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Hi There! Today I thought we’d talk about the two cute little bean-shaped organs that sit just below the ribcage.  It’s amazing how the human body functions and how everything works synergistically.  This blog post will specifically review a basic understanding of the kidneys and how managing your diet through proper nutrition can help prevent kidney damage.

According to The Centers for Disease Control and Prevention (CDC), around 1 in 3 adults who have diabetes may have chronic kidney disease (CKD) and 1 in 5 adults with hypertension or high blood pressure may also have CKD (1).  Not to mention, according to The National Kidney Foundation (NKF), 1 in 3 American adults have a higher risk for chronic kidney disease.  There are many causes for the kidneys to become damaged or weakened; however, the main causes of CKD are hypertension and diabetes. In fact, these conditions accounted for 75% of CKD cases between the years 2015 through 2017 (2). 

You may be asking yourself what does this all mean and why are my kidneys important?  Let’s take a closer look, shall we?

How Kidneys Work

The kidneys, (as mentioned previously) are located just below the ribcage on either side of the spine.  We are born with two kidneys.  The primary responsibility of the kidneys is to filter or “clean” your blood, remove toxins, and excessive amounts of water by producing urine.  Once urine is produced, this will travel to your bladder and then you know what happens next.  It gets excreted!  Another important note to make is that your kidneys are also responsible for excreting minerals such as phosphorus, potassium, sodium, and calcium.  When the kidneys are damaged, they have a harder time excreting these guys causing concern for having elevated levels in the blood as well as fluid retention. The kidneys do a TON that we are completely unaware of.  Remember that your body’s goal is to maintain homeostasis.

Kidney failure can be sudden which is called Acute Kidney Injury (AKI) or can lead to a chronic condition as mentioned previously, Chronic Kidney Disease (CKD).  When a person has AKI, it is common to see the kidneys bounce back with the correct treatment.  However, when the kidneys are not able to function properly again, this can become a chronic condition.  With the help of proper medical nutrition therapy, the progression of CKD may be slowed down.  Some of these nutrition recommendations may include limiting your intake of protein and fluids as well as monitoring pertinent lab values.  There are a total of 5 stages of chronic kidney disease where stage 5 is considered end-stage renal disease or (ESRD).  This is where dialysis or a kidney transplant takes place.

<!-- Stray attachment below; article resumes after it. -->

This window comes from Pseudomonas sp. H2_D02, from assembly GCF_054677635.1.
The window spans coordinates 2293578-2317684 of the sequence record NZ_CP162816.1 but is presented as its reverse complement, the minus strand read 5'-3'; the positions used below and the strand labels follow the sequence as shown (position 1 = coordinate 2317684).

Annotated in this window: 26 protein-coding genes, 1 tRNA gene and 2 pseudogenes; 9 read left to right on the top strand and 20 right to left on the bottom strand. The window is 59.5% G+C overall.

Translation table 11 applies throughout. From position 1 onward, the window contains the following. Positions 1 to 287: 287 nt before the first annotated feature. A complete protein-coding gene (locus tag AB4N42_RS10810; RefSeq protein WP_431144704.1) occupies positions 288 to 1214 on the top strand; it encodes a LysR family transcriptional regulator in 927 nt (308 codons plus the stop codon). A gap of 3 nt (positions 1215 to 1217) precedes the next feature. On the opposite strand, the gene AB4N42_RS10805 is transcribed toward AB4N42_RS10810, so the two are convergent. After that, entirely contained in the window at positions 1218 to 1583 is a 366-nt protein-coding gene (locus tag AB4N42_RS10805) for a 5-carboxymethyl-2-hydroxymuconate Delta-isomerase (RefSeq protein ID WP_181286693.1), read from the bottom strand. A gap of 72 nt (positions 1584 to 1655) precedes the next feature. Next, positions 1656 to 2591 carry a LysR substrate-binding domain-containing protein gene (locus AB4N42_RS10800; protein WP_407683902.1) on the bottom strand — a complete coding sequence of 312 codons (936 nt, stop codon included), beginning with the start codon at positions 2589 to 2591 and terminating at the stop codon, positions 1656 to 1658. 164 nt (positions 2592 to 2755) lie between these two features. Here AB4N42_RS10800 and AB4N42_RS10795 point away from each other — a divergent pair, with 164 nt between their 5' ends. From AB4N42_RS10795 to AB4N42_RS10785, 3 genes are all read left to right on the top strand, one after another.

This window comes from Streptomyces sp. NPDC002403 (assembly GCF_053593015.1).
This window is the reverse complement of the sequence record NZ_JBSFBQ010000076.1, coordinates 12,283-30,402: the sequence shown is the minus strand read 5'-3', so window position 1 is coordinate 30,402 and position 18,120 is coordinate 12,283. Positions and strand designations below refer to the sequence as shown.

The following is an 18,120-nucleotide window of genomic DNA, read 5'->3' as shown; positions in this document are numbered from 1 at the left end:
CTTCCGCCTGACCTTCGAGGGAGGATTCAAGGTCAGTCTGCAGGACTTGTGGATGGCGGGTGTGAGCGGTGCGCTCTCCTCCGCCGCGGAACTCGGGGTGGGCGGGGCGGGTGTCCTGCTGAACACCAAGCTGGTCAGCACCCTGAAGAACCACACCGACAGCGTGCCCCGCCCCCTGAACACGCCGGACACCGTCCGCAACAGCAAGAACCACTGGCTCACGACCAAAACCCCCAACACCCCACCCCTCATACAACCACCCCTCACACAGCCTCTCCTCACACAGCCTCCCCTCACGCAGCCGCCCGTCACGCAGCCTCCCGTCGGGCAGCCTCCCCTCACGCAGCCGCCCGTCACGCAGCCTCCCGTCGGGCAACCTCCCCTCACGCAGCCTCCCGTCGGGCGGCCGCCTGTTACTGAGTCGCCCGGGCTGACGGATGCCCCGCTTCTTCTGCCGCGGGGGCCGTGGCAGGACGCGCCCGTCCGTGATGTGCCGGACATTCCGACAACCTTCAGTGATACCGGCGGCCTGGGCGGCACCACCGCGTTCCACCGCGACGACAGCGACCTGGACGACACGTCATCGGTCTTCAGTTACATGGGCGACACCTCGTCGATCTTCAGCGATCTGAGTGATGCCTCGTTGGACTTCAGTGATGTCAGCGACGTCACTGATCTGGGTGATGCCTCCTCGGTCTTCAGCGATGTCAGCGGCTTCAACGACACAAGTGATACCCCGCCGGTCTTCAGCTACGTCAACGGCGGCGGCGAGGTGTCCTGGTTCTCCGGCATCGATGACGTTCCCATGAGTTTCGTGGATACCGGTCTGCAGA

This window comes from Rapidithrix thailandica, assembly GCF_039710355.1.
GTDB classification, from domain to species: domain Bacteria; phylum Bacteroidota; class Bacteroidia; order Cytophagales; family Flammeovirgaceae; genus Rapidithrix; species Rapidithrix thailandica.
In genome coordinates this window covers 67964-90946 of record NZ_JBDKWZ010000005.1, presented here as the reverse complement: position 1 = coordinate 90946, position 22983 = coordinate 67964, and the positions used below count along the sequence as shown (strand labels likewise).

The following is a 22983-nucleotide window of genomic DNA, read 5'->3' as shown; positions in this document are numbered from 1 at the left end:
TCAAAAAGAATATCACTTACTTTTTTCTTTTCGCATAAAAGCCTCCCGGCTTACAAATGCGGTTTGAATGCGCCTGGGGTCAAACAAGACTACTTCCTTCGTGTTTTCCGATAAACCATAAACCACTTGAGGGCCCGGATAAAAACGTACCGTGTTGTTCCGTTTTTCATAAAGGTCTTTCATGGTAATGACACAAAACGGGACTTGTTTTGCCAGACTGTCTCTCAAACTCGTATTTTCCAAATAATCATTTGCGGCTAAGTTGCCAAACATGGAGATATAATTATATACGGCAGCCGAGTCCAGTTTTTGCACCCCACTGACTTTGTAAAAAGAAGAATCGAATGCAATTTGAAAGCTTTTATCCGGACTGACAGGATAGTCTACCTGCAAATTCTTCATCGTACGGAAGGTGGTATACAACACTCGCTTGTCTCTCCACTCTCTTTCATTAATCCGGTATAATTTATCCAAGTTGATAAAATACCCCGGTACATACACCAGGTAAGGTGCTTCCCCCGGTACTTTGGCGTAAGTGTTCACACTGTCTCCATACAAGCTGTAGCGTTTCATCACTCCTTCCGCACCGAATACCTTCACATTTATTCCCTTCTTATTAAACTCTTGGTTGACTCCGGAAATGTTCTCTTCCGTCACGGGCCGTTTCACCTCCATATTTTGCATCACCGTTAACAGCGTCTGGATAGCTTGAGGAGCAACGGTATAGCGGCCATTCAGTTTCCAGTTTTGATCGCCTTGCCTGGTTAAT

Kidney Function

When we look at the nutrition recommendations for people with renal failure, it is important that the dietitian takes an individualistic approach based on the person’s stage of chronic kidney disease.  Some of the important lab values that are reviewed to help understand a person’s stage of chronic kidney disease include potassium, phosphorus, calcium, glomerular filtration rate (GFR), creatinine/blood urea nitrogen (BUN), hemoglobin and albumin to name a few.  Medical nutrition therapy will be based on multiple areas that are provided by the person.

Nutrition Therapy for Kidneys

Now that we have the basics down, what can we do to prevent ourselves from damaging our kidneys?  Remember that the 2 main causes of CKD is high blood pressure and diabetes.  A person is able to maintain healthy kidneys by incorporating a nutritious lifestyle that includes consuming whole grains, fruits, vegetables, and lean meats while also incorporating exercise and limiting alcohol intake.  It is also important to limit your sodium intake to less than 2300 mg per day (3).

Sample of a Renal Diet Breakfast

(low sodium, low potassium, low phosphorus)
2 soft boiled eggs
2 slices of whole-wheat toast
1 tbsp of butter
½ cup of blueberries
½ cup of skim milk

If you are uncertain if you are at risk for kidney disease, speak with your doctor and work with a registered dietitian who specializes in renal to work with your condition.  If you have any further questions, feel free to reach out!

Rebecca Goodrich MS, RDN, LDN


  1. Centers for Disease Control and Prevention.  Chronic Kidney Disease in the United States, 2019. Page last reviewed: March 11, 2019.
  2. National Kidney Foundation. Kidney Disease: The Basics. 2020 National Kidney Foundation Inc.
  3. National Institute of Diabetes and Digestive and Kidney Diseases. Chronic Kidney Disease. October 2016.